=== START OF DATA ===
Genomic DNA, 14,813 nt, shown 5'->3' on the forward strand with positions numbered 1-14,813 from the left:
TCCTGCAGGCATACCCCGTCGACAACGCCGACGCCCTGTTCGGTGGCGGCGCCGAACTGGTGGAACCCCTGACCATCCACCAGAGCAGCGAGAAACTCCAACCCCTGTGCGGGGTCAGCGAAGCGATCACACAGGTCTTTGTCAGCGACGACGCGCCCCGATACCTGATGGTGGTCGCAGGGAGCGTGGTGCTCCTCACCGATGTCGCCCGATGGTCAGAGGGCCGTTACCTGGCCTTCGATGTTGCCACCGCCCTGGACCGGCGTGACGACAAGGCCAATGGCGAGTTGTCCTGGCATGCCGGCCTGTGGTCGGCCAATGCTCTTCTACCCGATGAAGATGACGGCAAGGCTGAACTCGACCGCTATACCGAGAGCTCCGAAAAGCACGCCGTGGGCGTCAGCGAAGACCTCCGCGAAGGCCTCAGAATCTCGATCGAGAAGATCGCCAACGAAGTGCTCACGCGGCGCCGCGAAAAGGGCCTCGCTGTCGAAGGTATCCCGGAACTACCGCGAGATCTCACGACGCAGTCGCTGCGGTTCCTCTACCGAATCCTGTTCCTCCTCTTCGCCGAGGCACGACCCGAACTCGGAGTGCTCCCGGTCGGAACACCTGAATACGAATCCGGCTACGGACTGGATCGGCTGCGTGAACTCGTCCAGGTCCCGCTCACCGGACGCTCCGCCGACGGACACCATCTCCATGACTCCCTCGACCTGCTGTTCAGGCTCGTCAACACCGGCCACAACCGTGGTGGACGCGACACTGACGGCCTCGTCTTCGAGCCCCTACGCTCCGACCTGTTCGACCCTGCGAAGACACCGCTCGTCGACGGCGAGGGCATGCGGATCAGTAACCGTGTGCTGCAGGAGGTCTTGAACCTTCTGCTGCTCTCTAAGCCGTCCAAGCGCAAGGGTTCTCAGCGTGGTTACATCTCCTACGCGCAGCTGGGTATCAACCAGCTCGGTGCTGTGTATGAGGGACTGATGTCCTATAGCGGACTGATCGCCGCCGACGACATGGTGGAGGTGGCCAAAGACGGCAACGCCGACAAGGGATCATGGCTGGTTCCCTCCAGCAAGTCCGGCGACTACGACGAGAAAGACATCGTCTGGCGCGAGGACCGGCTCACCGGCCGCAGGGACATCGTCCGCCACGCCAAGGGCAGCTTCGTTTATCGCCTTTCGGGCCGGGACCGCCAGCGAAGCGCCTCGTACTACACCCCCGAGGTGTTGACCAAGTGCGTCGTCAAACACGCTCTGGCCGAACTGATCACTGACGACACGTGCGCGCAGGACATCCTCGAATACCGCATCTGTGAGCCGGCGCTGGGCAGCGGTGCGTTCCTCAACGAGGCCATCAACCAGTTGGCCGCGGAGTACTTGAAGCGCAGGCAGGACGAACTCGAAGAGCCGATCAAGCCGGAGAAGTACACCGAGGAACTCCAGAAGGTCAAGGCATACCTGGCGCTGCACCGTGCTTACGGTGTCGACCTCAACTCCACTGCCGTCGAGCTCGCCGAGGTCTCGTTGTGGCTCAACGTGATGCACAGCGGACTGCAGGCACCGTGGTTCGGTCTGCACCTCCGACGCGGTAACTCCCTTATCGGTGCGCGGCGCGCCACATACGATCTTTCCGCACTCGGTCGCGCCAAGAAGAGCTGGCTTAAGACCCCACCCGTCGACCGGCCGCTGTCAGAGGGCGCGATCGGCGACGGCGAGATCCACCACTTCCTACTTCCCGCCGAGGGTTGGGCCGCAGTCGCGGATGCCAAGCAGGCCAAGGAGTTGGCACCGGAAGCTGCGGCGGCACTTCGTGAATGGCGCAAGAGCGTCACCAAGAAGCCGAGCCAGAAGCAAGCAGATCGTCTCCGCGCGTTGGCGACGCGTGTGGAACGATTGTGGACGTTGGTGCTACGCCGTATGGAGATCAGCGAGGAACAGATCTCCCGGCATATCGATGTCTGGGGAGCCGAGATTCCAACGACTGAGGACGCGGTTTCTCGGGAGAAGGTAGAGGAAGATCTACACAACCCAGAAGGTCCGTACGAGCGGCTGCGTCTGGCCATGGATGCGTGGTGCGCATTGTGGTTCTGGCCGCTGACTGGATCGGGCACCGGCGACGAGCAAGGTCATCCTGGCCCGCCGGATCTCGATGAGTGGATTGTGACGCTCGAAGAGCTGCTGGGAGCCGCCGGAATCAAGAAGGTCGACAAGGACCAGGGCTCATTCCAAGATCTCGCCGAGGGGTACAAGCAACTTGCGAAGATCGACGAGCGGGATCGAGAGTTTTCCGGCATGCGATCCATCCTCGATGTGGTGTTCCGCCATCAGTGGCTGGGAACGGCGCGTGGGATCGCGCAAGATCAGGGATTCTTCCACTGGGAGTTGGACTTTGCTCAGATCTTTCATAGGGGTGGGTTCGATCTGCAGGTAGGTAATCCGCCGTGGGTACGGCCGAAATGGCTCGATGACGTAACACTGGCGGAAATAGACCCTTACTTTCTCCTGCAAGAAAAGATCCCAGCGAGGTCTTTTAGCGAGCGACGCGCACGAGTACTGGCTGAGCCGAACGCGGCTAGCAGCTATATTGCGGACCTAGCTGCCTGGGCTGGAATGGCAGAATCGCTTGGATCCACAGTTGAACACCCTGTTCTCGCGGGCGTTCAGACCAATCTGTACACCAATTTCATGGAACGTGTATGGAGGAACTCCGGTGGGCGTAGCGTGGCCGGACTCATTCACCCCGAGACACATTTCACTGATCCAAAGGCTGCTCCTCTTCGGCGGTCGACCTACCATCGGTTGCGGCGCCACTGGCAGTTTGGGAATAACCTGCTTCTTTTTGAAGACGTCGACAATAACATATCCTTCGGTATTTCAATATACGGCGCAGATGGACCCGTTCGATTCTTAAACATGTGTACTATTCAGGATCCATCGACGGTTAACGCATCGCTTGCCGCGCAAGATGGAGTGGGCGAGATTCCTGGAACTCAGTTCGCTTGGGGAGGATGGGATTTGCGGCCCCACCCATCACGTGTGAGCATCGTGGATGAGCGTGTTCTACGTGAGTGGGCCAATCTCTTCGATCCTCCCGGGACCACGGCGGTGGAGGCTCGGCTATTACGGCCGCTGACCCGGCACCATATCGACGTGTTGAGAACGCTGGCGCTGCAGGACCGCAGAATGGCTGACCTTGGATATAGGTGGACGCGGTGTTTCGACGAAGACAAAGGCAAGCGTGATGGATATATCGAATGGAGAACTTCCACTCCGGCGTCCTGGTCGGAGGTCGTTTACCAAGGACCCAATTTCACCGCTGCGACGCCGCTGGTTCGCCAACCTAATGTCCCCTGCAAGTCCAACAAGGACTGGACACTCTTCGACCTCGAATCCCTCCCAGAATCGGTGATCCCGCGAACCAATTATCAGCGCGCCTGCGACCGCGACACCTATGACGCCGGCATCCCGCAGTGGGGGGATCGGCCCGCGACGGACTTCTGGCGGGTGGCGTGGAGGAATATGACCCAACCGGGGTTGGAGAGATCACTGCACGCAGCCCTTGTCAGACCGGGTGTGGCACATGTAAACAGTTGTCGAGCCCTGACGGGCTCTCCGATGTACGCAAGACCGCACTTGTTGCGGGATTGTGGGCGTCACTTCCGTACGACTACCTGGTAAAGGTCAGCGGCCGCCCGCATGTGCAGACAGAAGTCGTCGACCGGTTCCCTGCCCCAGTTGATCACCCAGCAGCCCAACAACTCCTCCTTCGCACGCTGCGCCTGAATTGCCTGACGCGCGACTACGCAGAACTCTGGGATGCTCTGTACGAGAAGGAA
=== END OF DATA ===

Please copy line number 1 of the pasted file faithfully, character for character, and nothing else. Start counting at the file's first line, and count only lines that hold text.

Genomic DNA, 14,813 nt, shown 5'->3' on the forward strand with positions numbered 1-14,813 from the left: